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  1.  22
    Leibniz's 'New System' and Associated Contemporary Texts.R. S. Woolhouse & Francks Richard (eds.) - 1997 - Oxford University Press.
    This volume gathers together for the first time are all the key texts in a crucial debate in modern philosophy, centered on Leibniz's famous 1695 essay, the "New System of the Nature of Substances and their Communication," in which he introduced his strikingly original theory of metaphysics. His "system" became increasingly famous and drew him into discussion and development of these ideas, both in public and in private, with a variety of thinkers, most notably the great French philosopher Pierre Bayle. (...)
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  2. Modern Philosophy: The Seventeenth and Eighteenth Centuries.Richard Francks - 2003 - Routledge.
    Modern Philosophy is an exploration of the ideas of six major thinkers from Descartes to Hume. It takes a fresh and engaging look at the common themes that dominate this period, as well as examining the differences in the work of the six philosophers. Through vivid and witty prose, Richard Francks skilfully presents ideas that have informed the development of philosophy as we know it, and which present a challenge to beliefs and attitudes that most of us now share. In (...)
     
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  3.  38
    Omniscience, Omnipotence and Pantheism.Richard Francks - 1979 - Philosophy 54 (209):395 - 399.
    Spinoza is a pantheist: he believes that everything that is, is God. Traditional Judaeo-Christian theologians dislike the idea, and Spinoza has always been unpopular for it. Nevertheless, I want here to suggest that, simply by following out the logic of omniscience and omnipotence—two attributes of God on which both Spinoza and his opponents are agreed—it is possible to arrive at a conception of God which is at least very close to Spinoza's own. I do not claim that any of the (...)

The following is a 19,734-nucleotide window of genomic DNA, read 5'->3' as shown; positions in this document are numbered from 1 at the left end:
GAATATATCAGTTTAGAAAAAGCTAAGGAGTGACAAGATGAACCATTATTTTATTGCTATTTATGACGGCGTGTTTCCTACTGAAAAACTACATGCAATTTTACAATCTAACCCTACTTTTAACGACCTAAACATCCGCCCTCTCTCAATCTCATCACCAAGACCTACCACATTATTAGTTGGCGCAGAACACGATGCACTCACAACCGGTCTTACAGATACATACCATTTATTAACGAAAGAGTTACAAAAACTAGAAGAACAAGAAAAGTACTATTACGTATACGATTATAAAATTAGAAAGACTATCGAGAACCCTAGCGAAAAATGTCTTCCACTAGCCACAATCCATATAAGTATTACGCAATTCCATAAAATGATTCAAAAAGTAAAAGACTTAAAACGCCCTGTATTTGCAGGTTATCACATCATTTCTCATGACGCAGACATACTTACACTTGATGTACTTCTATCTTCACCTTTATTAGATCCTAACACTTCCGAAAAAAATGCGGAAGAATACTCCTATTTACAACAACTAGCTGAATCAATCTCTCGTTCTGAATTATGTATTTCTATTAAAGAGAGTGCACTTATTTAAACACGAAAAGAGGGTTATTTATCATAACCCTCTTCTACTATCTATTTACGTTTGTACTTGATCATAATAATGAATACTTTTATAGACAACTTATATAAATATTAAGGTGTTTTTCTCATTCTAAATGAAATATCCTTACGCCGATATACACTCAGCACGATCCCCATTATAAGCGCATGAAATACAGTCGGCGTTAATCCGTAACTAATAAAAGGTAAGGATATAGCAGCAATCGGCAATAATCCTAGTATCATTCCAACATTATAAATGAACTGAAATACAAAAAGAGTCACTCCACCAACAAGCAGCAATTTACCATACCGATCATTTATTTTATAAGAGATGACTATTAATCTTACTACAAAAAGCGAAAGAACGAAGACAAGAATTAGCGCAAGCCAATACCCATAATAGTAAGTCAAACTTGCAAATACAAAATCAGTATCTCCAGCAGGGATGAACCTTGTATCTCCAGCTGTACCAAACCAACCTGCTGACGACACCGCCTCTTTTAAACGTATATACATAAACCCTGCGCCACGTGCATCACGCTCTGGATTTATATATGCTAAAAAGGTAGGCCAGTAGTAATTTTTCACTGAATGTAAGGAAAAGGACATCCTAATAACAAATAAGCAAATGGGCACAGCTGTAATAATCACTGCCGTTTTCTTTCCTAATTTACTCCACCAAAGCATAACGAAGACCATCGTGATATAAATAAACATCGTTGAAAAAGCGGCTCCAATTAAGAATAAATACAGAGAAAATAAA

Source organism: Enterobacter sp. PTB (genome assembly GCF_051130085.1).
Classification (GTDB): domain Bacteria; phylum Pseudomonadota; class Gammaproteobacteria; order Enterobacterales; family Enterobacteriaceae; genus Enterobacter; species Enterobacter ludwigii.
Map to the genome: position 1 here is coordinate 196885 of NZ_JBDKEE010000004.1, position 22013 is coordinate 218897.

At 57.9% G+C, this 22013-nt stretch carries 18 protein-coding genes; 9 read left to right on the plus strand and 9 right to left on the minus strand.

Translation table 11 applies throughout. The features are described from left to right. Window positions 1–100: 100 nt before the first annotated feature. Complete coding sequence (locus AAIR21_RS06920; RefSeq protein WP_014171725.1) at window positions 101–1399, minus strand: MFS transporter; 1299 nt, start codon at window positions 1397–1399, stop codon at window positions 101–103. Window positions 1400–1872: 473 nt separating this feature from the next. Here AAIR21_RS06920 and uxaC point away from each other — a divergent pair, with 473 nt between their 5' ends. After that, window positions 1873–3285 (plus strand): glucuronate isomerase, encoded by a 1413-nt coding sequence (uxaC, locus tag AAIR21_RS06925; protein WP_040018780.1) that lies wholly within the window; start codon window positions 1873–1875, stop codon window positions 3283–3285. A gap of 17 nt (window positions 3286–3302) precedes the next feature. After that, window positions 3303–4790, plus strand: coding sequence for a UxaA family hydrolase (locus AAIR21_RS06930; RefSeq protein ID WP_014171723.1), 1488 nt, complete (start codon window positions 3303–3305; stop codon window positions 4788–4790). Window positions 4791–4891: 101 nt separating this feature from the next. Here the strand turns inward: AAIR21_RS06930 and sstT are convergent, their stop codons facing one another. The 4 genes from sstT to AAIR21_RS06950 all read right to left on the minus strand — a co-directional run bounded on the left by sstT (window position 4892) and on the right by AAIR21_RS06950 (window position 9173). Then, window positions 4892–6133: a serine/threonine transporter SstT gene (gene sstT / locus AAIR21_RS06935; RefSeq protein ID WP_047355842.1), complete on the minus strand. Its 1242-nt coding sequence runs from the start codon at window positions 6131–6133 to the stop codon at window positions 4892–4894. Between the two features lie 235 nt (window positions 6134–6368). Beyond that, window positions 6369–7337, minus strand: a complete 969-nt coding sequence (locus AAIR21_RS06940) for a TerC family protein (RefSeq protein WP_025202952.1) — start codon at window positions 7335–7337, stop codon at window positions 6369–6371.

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  4.  6
    Meaning in Spinoza's Method - By Aaron V. Garrett.Richard Francks - 2006 - Philosophical Books 47 (4):355-356.
  5. Modern Philosophy.Richard Francks - 2004 - Mcgill-Queen's University Press.
     
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  6. Leibniz's 'New System': And Associated Contemporary Texts.R. S. Woolhouse & Richard Francks (eds.) - 2005 - Oxford University Press UK.
    One of the greatest of modern philosophers, on a par with his contemporary John Locke, Leibniz was born in Leipzig in 1646, died in Hanover in 1716. He was a leading figure in European intellectual circles, and the founder of the Academy of Berlin. His strange, complex metaphysical system established him as the third of the great 'Rationalists', after Descartes and Spinoza. Along with the 'New System', his most famous philosophical works are the Discourse of Metaphysics and Monadology. He also (...)
     
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  7. Leibniz, Lamy, and 'the Way of Pre-Established Harmony'.Roger S. Woolhouse & Richard Francks - 1994 - Studia Leibnitiana 26 (1):76-90.
    Die Kontroverse mit François Lamy ist unter denen von Leibniz' Système nouveau hervorgerufenen eine der am wenigsten diskutierten. Die wenigen neueren Quellen sind schlecht dokumentiert und in wichtigen Details nicht korrekt. Wir versuchen hier, die Bibliographie richtigzustellen. Da Lamys Arbeit äußerst selten ist, fügen wir englische Übersetzungen der relevanten Stellen bei. Nach Pierre Bayle war eher Lamy als Leibniz der erste, der den Begriff , prüstabilierte Harmonie' verwendete. Es stellt sich heraus, daβ dem nicht so ist.
     
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  8. Leibniz's ' New System' and Associated Contemporary Texts.R. S. Woolhouse & Richard Francks - 1998 - Studia Leibnitiana 30 (2):220-222.
     
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  9. Philosophical Texts.R. S. Woolhouse & Richard Francks (eds.) - 1998 - Oxford University Press.
    This volume collects together some of Leibniz's most important texts including the Discourse on Metaphysics, the New System, and the Monadology. Also included are critical reactions to the works by some of Leibniz's contemporaries: Antoine Arnauld, Pierre Bayle, and Simon Foucher, together with Leibniz's responses. The texts are supplemented by a substantial editorial introduction, summaries of each of the texts, extensive endnotes, and full bibliography, making this an invaluable introduction to Leibniz's philosophy.
     
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